Sunday 7th October - 41 residents of Winthorpe and the surrounding area set off at 8am on a five-day coach tour of the Isle of Man. The knowledge of Alex Machin, our coach driver, was to prove very useful, as he had lived on the Island for a number of years.
Arriving at Heysham in Lancashire, we boarded the Isle of Mann Steam Packet Company 500 passenger ferry ‘Ben-my-Chree.' After a 3½ hour crossing of the Irish Sea we arrived in Douglas, the capital of the Isle of Man. Near the harbour entrance, a sight familiar to all ferry passengers, is the Tower of Refuge on Conister Rock. Sir William Hillary, founder of the Royal National Lifeboat Institution, built this small structure in 1832 as a place of refuge, after the paddle steamer St. George, with 22 aboard, became stranded there.
Douglas, the Isle of Man capital since 1863 and the seat of government is a hub for shipping, transport, shopping and tourists. The town has spread from the harbour, first with Georgian residences built for affluent arrivals from England and then further along the 2 miles long promenade: Victorian buildings were erected to cater for the wealthy holiday visitors. Old buildings are being replaced using new building techniques and the old façades have been retained, thus in keeping with the original Victorian style.
Our stay for the next four nights, with its 67 rooms, was The Rutland Hotel on Queens Promenade. This impressive wide and sweeping crescent shape promenade, with well-known sunken gardens, runs along side Douglas Bay with its pleasant sandy beach.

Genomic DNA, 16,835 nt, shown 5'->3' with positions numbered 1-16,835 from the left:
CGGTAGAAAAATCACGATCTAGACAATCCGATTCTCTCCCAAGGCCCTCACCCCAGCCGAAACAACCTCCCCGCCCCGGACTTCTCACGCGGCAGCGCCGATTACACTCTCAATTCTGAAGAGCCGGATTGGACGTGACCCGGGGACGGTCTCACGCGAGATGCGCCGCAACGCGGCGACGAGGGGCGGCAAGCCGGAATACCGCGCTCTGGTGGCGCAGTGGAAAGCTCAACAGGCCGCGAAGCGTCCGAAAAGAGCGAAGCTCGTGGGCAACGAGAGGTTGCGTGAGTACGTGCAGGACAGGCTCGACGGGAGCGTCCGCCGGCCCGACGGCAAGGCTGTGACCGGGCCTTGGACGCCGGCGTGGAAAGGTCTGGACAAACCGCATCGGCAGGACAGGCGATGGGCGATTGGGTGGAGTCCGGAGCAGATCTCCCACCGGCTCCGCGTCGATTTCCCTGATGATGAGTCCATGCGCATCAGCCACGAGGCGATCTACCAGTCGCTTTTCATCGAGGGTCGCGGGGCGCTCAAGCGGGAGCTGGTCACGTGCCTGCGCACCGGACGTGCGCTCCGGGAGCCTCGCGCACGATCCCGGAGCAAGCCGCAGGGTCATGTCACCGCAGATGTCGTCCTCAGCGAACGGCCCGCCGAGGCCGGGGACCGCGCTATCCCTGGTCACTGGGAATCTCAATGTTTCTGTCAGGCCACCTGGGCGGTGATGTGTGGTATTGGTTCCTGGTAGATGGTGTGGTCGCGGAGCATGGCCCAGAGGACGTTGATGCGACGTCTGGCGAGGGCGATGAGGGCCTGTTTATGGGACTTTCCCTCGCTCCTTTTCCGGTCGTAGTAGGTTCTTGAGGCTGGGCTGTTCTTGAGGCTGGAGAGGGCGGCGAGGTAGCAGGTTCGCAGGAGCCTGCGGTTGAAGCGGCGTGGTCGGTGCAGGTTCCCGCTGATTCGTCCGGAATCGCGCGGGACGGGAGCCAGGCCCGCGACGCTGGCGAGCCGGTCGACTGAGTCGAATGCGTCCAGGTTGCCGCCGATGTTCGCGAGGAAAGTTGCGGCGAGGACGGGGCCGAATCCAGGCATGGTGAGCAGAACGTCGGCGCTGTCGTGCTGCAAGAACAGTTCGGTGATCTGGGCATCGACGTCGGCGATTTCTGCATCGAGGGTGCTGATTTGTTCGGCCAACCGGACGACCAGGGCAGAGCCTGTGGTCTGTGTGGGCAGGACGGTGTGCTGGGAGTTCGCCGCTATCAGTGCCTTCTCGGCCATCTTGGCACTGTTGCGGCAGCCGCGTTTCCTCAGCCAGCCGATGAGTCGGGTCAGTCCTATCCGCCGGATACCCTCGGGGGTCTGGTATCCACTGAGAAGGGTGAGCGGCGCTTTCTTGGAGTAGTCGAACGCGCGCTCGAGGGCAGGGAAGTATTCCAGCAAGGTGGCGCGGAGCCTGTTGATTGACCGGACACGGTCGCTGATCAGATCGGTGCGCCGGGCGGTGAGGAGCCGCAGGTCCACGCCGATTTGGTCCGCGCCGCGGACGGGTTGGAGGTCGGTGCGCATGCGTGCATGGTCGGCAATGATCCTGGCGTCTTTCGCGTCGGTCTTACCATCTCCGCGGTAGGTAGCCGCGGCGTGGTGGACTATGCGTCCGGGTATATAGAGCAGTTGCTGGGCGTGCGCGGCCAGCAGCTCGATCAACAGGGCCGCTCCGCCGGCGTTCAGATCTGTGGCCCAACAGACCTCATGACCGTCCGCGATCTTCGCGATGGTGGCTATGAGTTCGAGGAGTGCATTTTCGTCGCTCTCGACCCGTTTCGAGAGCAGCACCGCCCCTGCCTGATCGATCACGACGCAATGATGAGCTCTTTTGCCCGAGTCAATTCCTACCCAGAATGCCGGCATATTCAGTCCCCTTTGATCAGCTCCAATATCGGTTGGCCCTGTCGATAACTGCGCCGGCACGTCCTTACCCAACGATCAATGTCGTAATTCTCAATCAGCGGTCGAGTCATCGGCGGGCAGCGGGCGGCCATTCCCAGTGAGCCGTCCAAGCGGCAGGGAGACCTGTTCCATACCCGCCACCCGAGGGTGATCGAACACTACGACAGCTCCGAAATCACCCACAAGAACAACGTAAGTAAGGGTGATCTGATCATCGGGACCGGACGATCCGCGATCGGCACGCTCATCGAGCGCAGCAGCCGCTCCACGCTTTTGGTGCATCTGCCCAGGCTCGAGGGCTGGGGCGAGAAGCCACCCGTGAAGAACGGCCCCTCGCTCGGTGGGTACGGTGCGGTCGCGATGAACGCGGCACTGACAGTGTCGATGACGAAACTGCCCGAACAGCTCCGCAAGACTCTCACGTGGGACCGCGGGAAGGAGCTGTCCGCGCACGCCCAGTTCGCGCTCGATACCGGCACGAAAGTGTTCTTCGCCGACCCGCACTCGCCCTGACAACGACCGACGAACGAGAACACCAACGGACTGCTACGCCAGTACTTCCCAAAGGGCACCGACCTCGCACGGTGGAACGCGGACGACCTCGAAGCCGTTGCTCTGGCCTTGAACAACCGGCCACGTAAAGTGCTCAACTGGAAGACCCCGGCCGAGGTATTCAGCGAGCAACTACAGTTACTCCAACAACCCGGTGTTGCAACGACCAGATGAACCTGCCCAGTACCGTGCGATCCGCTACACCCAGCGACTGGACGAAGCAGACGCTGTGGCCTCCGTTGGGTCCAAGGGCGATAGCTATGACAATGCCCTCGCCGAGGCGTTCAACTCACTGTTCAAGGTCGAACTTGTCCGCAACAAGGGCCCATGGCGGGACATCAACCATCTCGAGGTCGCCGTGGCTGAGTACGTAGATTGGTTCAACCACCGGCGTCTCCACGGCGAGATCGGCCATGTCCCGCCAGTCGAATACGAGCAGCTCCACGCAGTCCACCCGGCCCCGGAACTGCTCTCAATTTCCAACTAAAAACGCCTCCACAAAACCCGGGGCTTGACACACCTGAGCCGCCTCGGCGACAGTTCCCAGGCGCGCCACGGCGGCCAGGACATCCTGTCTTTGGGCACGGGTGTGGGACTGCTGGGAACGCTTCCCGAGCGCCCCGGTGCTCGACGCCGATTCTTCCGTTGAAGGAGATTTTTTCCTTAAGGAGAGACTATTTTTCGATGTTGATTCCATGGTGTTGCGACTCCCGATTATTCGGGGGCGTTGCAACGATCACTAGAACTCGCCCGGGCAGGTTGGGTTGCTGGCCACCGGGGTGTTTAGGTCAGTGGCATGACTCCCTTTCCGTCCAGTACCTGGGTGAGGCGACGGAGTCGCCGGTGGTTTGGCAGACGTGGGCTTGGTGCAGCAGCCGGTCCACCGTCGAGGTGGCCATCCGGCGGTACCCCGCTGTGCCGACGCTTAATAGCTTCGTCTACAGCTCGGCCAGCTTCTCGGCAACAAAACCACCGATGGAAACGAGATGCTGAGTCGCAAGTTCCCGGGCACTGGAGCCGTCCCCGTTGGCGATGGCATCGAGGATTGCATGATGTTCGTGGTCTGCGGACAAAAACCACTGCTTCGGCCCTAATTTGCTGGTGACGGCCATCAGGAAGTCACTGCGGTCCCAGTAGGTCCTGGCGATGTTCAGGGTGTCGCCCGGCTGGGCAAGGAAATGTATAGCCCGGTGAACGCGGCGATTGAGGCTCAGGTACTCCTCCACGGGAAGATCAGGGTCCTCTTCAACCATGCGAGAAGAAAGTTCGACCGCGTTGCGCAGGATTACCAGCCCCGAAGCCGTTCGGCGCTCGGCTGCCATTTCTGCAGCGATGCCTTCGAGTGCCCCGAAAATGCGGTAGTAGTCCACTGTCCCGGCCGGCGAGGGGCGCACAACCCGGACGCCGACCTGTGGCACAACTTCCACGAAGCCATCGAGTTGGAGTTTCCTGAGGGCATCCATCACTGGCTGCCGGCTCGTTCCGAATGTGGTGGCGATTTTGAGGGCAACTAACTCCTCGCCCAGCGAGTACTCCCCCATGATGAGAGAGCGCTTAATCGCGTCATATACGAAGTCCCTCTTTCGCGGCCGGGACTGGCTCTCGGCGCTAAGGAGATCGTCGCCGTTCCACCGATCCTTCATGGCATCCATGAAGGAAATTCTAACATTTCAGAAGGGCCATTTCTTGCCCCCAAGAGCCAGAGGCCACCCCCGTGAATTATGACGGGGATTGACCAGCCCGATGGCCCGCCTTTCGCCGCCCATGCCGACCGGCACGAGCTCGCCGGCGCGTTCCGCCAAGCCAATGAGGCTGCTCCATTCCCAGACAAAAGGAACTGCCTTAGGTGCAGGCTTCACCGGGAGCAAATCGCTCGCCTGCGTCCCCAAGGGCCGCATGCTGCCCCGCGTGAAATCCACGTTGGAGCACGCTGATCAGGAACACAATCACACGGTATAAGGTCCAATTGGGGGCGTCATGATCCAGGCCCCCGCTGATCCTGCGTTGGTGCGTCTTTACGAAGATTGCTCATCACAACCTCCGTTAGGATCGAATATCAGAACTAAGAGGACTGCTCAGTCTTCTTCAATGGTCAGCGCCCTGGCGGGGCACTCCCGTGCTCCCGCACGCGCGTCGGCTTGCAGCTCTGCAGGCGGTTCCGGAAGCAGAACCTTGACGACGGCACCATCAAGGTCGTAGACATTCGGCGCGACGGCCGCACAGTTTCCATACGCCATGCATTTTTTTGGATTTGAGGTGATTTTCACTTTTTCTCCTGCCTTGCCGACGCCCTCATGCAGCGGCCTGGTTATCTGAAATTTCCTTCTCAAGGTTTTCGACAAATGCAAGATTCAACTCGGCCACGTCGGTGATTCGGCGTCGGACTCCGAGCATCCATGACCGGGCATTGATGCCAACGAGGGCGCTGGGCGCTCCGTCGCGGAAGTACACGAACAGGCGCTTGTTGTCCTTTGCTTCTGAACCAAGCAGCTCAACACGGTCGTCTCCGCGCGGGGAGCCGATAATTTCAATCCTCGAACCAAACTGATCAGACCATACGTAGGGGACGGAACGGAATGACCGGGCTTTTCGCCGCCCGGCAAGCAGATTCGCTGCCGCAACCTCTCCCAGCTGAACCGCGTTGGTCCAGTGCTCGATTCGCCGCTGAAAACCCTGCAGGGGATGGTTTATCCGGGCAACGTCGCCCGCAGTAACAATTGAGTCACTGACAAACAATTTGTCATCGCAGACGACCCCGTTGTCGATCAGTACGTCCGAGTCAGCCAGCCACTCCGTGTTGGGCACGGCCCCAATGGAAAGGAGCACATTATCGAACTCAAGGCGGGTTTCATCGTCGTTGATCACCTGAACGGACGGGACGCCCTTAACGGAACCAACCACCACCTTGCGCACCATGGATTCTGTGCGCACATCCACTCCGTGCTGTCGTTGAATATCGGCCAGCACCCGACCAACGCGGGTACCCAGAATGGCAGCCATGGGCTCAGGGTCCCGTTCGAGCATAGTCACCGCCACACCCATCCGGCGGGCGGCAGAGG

Monday 8th October - Leaving Douglas, with a Manx Guide, Leslie Fargher, on board, we started out on a tour of the central part of the Island. The scenery across the Island reminded me of Derbyshire with its hills and stonewalls. Limestone and slate are used for these walls. The light grey slate is not used as a roofing material as it is softer and does not split as easily as the traditional Welsh slate. Like Scotland, many of the houses were white in colour and often flying the Manx flag.
Our coffee stop was Niarbyl on the west coast, whose Manx name is ‘Yu arbyl, ' meaning ‘The Tail, ' on account of the long reef jutting out from the shoreline. Due to its superb views and scenery it is a favoured location for film and TV producers. The film ‘Waking Ned' was made here. The Calf of Man Isle can be seen and appears to be joined to the main Island.